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After saving for a couple of years, about half a year's salary has accumulated in my savings account and I now want to start investing long term in index funds, however if I open a securities account it has to be with my current employer (a financial institution) due to compliance reasons.

There's only one problem: even with the employee discount I still have to pay approximately 40 USD commission per transaction plus a yearly account fee, which would cost me around x10 as much per year than at any other broker.

On top of this, were I to lose my job or quit then naturally I lose the employee discount..

As I see it I have three choices,

  1. Do nothing, lose out on X years of profit until circumstances change
  2. Make very few, much larger transactions than I'm really comfortable with
  3. Look for another job without this compliance requirement

Are there any other options that I've overlooked?

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    Is there any chance they would allow you to waive the requirement, since, it's a personal investment account? Would it be worth asking? Basically present all the information you have here and see what they say? No chance? – Fattie Apr 16 at 2:32
  • Is this compliance requirement even legal? Can they detect if you violated it? – glglgl Apr 16 at 12:05
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    @fattie it is because it is a personal account that compliance has this requirement; it is to make it easy for them to monitor him for insider trading. – MD-Tech Apr 16 at 16:16
  • @glglgl The compliance requirement is very legal since it is there to control someone who is likely to have privileged information to trade on - it is there to stop him doing illegal things. Detecting a violation is potentially easy given regulators' requirements for data sharing but the risks of being caught; loss of job, sanctions from the regulator, and potential imprisonment, are high enough that it isn't worth the risk. – MD-Tech Apr 16 at 16:20
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    @Fattie this is getting too chatty but currently 100% of employees probably use the company's system. I agree it is worth asking but I've worked on these compliance desks and I know what a laughing compliance lawyer sounds like... – MD-Tech Apr 16 at 16:32
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First, make sure whether there are any investments that can reduce the fees. Some brokers that charge commissions on stocks offer select mutual funds or ETFs with no transaction fee.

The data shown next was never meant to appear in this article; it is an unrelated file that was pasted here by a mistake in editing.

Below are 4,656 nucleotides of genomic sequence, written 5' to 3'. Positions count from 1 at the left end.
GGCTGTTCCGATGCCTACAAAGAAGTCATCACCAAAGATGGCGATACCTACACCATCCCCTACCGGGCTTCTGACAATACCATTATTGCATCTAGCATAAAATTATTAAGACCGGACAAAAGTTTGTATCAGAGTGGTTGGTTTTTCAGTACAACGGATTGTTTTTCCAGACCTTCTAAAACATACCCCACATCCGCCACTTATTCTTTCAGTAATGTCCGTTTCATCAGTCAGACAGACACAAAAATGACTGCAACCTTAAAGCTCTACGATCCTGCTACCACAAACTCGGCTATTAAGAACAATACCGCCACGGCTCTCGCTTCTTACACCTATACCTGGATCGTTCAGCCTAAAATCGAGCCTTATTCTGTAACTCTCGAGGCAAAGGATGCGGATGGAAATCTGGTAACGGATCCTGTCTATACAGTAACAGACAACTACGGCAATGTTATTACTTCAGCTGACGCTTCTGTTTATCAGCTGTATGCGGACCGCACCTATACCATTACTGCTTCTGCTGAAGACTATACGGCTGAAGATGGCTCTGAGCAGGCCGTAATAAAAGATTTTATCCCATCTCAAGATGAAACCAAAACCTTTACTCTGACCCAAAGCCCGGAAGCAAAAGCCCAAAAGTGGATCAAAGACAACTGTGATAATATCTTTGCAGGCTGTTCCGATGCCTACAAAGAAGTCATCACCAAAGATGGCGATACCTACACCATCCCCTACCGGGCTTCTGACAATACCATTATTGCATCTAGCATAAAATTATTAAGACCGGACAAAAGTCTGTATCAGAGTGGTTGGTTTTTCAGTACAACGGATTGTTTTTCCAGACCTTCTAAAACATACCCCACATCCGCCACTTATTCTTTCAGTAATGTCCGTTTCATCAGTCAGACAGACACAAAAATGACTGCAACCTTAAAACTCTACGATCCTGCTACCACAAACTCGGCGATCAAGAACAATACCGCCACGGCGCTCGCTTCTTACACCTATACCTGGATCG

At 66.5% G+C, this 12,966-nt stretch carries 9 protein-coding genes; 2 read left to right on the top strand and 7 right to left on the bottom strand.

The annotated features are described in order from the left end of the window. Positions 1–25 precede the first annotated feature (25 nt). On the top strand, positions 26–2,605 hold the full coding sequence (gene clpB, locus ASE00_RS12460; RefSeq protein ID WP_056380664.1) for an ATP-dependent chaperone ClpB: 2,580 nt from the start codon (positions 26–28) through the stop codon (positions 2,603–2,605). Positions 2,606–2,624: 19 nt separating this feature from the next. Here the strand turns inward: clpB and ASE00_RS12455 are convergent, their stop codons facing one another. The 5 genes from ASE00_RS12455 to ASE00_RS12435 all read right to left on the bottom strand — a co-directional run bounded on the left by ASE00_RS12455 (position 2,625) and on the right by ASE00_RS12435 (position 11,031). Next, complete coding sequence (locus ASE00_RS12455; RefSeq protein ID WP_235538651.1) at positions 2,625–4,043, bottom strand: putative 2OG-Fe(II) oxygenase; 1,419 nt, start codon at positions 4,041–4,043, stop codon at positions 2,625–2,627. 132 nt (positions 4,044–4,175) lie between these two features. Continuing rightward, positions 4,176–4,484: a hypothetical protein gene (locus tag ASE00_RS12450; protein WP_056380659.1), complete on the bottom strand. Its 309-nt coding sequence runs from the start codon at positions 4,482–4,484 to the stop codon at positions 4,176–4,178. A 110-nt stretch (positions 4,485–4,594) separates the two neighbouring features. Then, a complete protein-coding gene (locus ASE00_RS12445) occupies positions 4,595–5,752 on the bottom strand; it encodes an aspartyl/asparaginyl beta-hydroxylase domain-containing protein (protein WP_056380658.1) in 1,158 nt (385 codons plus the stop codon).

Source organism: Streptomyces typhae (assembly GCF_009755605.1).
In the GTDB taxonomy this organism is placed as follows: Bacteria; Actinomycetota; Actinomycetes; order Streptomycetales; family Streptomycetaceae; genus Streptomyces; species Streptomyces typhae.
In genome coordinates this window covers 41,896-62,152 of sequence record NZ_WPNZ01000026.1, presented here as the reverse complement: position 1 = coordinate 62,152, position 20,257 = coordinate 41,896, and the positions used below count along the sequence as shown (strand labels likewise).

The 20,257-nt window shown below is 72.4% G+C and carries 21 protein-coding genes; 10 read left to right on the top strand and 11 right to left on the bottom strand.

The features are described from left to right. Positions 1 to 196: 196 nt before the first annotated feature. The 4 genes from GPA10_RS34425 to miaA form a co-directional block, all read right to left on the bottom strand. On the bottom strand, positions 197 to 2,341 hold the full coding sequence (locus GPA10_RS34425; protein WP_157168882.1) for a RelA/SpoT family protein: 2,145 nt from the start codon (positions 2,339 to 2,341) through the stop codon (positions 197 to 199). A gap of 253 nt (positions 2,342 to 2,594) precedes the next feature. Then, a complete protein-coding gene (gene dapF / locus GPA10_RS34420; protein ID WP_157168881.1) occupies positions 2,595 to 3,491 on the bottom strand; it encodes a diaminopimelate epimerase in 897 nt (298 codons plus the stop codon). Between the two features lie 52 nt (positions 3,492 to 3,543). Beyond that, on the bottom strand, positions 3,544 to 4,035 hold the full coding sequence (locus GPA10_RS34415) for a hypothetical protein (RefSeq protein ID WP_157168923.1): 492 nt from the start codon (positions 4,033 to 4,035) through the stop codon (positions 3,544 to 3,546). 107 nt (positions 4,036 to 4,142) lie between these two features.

You will want to confirm if each dividend reinvestment incurs the commission. Sometimes these are free. If they are charged, then you may want to decline reinvestment until you periodically accumulate a larger amount of dividends, which can perhaps be combined with one of your savings contributions to make a purchase.

Minimize the number of funds you need to buy and rebalance. Consider a target date or asset allocation fund including an appropriate mix of stocks and bonds. (If you're young, you can get away with all stock for now.) If you do use more than one fund, rotate your contribution chunks to one fund at a time (whichever is lagging your desired allocation) rather than splitting your contributions or rebalancing directly.

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You would think that half a year's salary is enough to where $40 doesn't have a major impact. Therefore I would say the 2nd option is the most reasonable.

Option 1 seems like a weird option. You'd rather not profit than to give your company ridiculous fees ? How much profit would you be willing to lose out on ?

Option 2 is reasonable. Avoid fees whenever possible, but still invest your money when you can.

Option 3 seems overkill. But if you're thinking about leaving your job because of this inconvenience you probably should look for a job regardless. Might get something you like better than what you currently have.

  • Per transaction it adds up if you trade once a month and have say 6 reinvested dividends per year that's over $700 - mine in the UK is about < $200 in the Uk for a similar trading pattern – Neuromancer Apr 16 at 22:07
  • @Neuromancer so it's like a negative $500 from salary. Annoying but I wouldn't change jobs for a $500 raise. – stannius Apr 16 at 22:43
  • closer to $1000 as this is post tax monney – Neuromancer Apr 16 at 23:05
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I believe this is a very standard, industry wide, government regulation driven requirement.

So if you remain in that industry and in the roles covered by the regulations, you will have to follow the compliance rules.

Given that option 2 is your most reasonable bet.

But if your skill set allows you to work outside of the financial industry, and if you like to try your hand at the stock market, then yes it is time for a new job in a different industry.

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